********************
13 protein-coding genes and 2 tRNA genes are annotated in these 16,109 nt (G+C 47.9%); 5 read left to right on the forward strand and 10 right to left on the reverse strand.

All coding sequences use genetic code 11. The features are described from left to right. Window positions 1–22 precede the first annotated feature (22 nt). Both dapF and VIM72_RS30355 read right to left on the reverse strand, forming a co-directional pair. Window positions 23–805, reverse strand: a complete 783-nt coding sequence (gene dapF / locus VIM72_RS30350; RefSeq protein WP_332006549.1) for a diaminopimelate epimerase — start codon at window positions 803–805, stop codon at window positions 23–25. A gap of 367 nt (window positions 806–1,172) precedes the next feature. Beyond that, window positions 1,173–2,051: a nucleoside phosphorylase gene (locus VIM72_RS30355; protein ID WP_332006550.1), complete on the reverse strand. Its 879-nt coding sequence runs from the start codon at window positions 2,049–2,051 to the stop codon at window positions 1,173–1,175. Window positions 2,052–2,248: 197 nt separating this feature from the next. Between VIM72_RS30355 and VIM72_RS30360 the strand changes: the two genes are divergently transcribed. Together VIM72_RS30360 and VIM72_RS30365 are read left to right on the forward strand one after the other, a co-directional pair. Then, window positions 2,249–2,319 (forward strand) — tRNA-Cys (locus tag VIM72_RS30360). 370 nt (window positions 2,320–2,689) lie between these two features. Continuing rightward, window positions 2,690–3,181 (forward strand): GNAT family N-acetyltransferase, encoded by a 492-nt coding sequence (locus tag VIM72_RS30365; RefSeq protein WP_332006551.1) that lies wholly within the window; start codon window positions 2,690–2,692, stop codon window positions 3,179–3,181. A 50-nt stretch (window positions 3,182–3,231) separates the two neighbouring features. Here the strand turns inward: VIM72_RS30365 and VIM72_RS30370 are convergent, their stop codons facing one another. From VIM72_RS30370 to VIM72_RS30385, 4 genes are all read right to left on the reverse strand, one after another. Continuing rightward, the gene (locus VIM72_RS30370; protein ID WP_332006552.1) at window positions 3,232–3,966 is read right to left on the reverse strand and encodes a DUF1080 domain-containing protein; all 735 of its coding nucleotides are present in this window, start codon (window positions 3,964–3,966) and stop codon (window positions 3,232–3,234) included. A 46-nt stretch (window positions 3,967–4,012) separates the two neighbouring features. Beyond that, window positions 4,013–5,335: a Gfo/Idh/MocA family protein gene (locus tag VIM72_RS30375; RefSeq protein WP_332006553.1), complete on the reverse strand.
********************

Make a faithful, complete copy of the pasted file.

13 protein-coding genes and 2 tRNA genes are annotated in these 16,109 nt (G+C 47.9%); 5 read left to right on the forward strand and 10 right to left on the reverse strand.

All coding sequences use genetic code 11. The features are described from left to right. Window positions 1–22 precede the first annotated feature (22 nt). Both dapF and VIM72_RS30355 read right to left on the reverse strand, forming a co-directional pair. Window positions 23–805, reverse strand: a complete 783-nt coding sequence (gene dapF / locus VIM72_RS30350; RefSeq protein WP_332006549.1) for a diaminopimelate epimerase — start codon at window positions 803–805, stop codon at window positions 23–25. A gap of 367 nt (window positions 806–1,172) precedes the next feature. Beyond that, window positions 1,173–2,051: a nucleoside phosphorylase gene (locus VIM72_RS30355; protein ID WP_332006550.1), complete on the reverse strand. Its 879-nt coding sequence runs from the start codon at window positions 2,049–2,051 to the stop codon at window positions 1,173–1,175. Window positions 2,052–2,248: 197 nt separating this feature from the next. Between VIM72_RS30355 and VIM72_RS30360 the strand changes: the two genes are divergently transcribed. Together VIM72_RS30360 and VIM72_RS30365 are read left to right on the forward strand one after the other, a co-directional pair. Then, window positions 2,249–2,319 (forward strand) — tRNA-Cys (locus tag VIM72_RS30360). 370 nt (window positions 2,320–2,689) lie between these two features. Continuing rightward, window positions 2,690–3,181 (forward strand): GNAT family N-acetyltransferase, encoded by a 492-nt coding sequence (locus tag VIM72_RS30365; RefSeq protein WP_332006551.1) that lies wholly within the window; start codon window positions 2,690–2,692, stop codon window positions 3,179–3,181. A 50-nt stretch (window positions 3,182–3,231) separates the two neighbouring features. Here the strand turns inward: VIM72_RS30365 and VIM72_RS30370 are convergent, their stop codons facing one another. From VIM72_RS30370 to VIM72_RS30385, 4 genes are all read right to left on the reverse strand, one after another. Continuing rightward, the gene (locus VIM72_RS30370; protein ID WP_332006552.1) at window positions 3,232–3,966 is read right to left on the reverse strand and encodes a DUF1080 domain-containing protein; all 735 of its coding nucleotides are present in this window, start codon (window positions 3,964–3,966) and stop codon (window positions 3,232–3,234) included. A 46-nt stretch (window positions 3,967–4,012) separates the two neighbouring features. Beyond that, window positions 4,013–5,335: a Gfo/Idh/MocA family protein gene (locus tag VIM72_RS30375; RefSeq protein WP_332006553.1), complete on the reverse strand.